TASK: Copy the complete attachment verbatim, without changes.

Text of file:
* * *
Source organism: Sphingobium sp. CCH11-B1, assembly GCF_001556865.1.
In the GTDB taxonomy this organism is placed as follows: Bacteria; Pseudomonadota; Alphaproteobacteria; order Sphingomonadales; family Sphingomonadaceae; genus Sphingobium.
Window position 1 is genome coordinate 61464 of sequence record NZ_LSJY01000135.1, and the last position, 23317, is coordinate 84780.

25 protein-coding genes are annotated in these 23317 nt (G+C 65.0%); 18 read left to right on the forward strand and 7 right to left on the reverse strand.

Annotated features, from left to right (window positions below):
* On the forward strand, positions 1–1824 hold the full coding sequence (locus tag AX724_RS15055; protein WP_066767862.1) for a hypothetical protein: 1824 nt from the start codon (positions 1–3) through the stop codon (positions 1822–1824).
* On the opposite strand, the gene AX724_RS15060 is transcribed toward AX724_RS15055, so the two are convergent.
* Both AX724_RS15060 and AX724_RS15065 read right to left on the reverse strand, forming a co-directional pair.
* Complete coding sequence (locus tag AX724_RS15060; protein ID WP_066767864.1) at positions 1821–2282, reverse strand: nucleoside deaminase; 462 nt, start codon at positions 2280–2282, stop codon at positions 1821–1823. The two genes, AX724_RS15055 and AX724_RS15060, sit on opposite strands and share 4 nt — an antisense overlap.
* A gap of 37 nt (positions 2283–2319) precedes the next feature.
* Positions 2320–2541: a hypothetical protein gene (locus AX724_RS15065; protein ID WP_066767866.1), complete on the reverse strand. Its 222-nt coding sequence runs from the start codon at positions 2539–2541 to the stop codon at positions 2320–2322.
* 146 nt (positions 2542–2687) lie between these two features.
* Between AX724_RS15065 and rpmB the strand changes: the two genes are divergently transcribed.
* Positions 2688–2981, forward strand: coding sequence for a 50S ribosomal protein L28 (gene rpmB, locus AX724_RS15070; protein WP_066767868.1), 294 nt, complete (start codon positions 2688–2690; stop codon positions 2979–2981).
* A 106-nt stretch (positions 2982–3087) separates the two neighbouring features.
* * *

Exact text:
Source organism: Sphingobium sp. CCH11-B1, assembly GCF_001556865.1.
In the GTDB taxonomy this organism is placed as follows: Bacteria; Pseudomonadota; Alphaproteobacteria; order Sphingomonadales; family Sphingomonadaceae; genus Sphingobium.
Window position 1 is genome coordinate 61464 of sequence record NZ_LSJY01000135.1, and the last position, 23317, is coordinate 84780.

25 protein-coding genes are annotated in these 23317 nt (G+C 65.0%); 18 read left to right on the forward strand and 7 right to left on the reverse strand.

Annotated features, from left to right (window positions below):
* On the forward strand, positions 1–1824 hold the full coding sequence (locus tag AX724_RS15055; protein WP_066767862.1) for a hypothetical protein: 1824 nt from the start codon (positions 1–3) through the stop codon (positions 1822–1824).
* On the opposite strand, the gene AX724_RS15060 is transcribed toward AX724_RS15055, so the two are convergent.
* Both AX724_RS15060 and AX724_RS15065 read right to left on the reverse strand, forming a co-directional pair.
* Complete coding sequence (locus tag AX724_RS15060; protein ID WP_066767864.1) at positions 1821–2282, reverse strand: nucleoside deaminase; 462 nt, start codon at positions 2280–2282, stop codon at positions 1821–1823. The two genes, AX724_RS15055 and AX724_RS15060, sit on opposite strands and share 4 nt — an antisense overlap.
* A gap of 37 nt (positions 2283–2319) precedes the next feature.
* Positions 2320–2541: a hypothetical protein gene (locus AX724_RS15065; protein ID WP_066767866.1), complete on the reverse strand. Its 222-nt coding sequence runs from the start codon at positions 2539–2541 to the stop codon at positions 2320–2322.
* 146 nt (positions 2542–2687) lie between these two features.
* Between AX724_RS15065 and rpmB the strand changes: the two genes are divergently transcribed.
* Positions 2688–2981, forward strand: coding sequence for a 50S ribosomal protein L28 (gene rpmB, locus AX724_RS15070; protein WP_066767868.1), 294 nt, complete (start codon positions 2688–2690; stop codon positions 2979–2981).
* A 106-nt stretch (positions 2982–3087) separates the two neighbouring features.